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Department ofVertebrate Zoology

Division of Fishes

Spencer F. Baird
Spencer F. Baird circa 1875
© Smithsonian Institution

David Starr Jordan and Barton Warren Evermann

The Fishes of North and Middle America: A Descriptive Catalogue of the Species of Fish-Like Vertebrates found in the Waters of North America, North of the Isthmus of Panama.
(Washington, 1896-1900)

The Fishes of North and Middle America, published between 1896 and 1900 as Bulletin 47 of the United States National Museum, is the crowning achievement of American ichthyology in the 19th century. It is a monumental compendium of all the fishes known to occur in the fresh and salt waters of America north of the isthmus of Panama, including the Caribbean and West Indies, and the Galapagos Islands.

Arranged in phylogenetic order based on the classification of Theodore Gill, it contains 3313 pages and 392 plates. Part I was published on 3 October 1896 and contains the first 1,240 pages of text. Part II (pp. 1241-2183) was published exactly two years later on 3 October 1898, and Part III (pp. 2183a-3136) followed on 26 November of the same year. Part IV appeared on 26 June 1900 and includes a "Systematic Arrangement" or classification; "Additional Addenda" of species described or added since the first parts were published; an index of all the genera and species treated; and the plates.

This work was an outgrowth of Jordan and Gilbert's Synopsis of the Fishes of North America (Bulletin 16 of the United States National Museum), published in 1883. Intended as a revision of the earlier work, the Fishes of North and Middle America was greatly expanded both in the length of the species accounts and in the systematic and geographic area of coverage. Many new species had been discovered in the intervening years and had to be added. Unlike the Synopsis, the Fishes included illustrations of many of the species. Although only two authors are listed on the title page, a work of this magnitude could be made possible only through the collaboration of many others. Charles Henry Gilbert, co-author of the Synopsis, was actually responsible for much of the original work. Gilbert by that time, however, had distanced himself somewhat from Jordan and declined to participate further. Evermann, always the loyal lieutenant, came on board to help finish it. Many of Jordan's students and former students, which by then included most of the practicing ichthyologists in the United States, also contributed to the accounts. The task was, in fact, almost a corporate venture, with Jordan in charge. Jordan began preparing the manuscript in 1891, the year he became president of Stanford University. Evermann joined him in 1893 and, as Jordan said, they proceeded to give it "such of their time and energy as could be spared from engrossing official duties to which systematic ichthyology bears no relation."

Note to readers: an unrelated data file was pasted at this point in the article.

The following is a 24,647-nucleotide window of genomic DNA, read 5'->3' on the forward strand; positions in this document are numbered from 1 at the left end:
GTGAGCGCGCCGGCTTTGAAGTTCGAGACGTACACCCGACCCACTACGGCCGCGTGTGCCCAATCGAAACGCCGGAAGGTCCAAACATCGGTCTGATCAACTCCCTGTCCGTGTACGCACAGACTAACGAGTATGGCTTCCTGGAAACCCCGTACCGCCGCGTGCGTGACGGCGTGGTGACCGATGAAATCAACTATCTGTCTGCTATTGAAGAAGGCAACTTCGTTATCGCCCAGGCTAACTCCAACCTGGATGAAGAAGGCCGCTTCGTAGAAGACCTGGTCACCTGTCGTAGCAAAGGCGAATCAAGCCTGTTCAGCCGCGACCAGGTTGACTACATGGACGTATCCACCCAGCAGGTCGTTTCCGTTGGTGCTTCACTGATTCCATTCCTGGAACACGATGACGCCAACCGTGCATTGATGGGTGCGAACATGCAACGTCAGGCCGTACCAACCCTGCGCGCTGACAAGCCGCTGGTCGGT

In the Preface to Part I, Jordan gives credit by name to dozens of people who contributed to the successful conclusion of the project. Yet behind all these, and behind even Jordan himself, looms an even larger figure, without whom it could not have been completed: Spencer Fullerton Baird. Indeed, the Fishes of North and Middle America really began a half century earlier, when Baird arrived at the then-new Smithsonian Institution and began equipping the western surveys with the material and instructions they needed to begin sampling the fishes of the still unexplored continent. It was Baird who supported Jordan in his collecting trips to the southern states and who sent him to California to collect fishes on the west coast. The founding of the United States Fish Commission resulted in large and important collections of previously unknown marine fishes. And it was Baird's National Museum that stored the collections and made them available for study. The illustrations were done by artists employed by Baird at the Smithsonian or the Fish Commission; the most notable of these was H. L. Todd, who produced the majority of the figures. Baird's successor as National Museum director, G. Brown Goode, was the one who first suggested revising the Synopsis and lent every form of assistance and encouragement, including access to advance proof sheets of his own Oceanic Ichthyology. Finally, it was the National Museum's Bulletin that published the great work, which must have been an extraordinarily expensive undertaking.

The publication of The Fishes of North and Middle America is a fitting way to bring down the curtain on the first 50 years of ichthyology at the Smithsonian. It is a tangible record of the immense progress that had been made over such a relatively short time. And it is another of Spencer Baird's legacies to American science.

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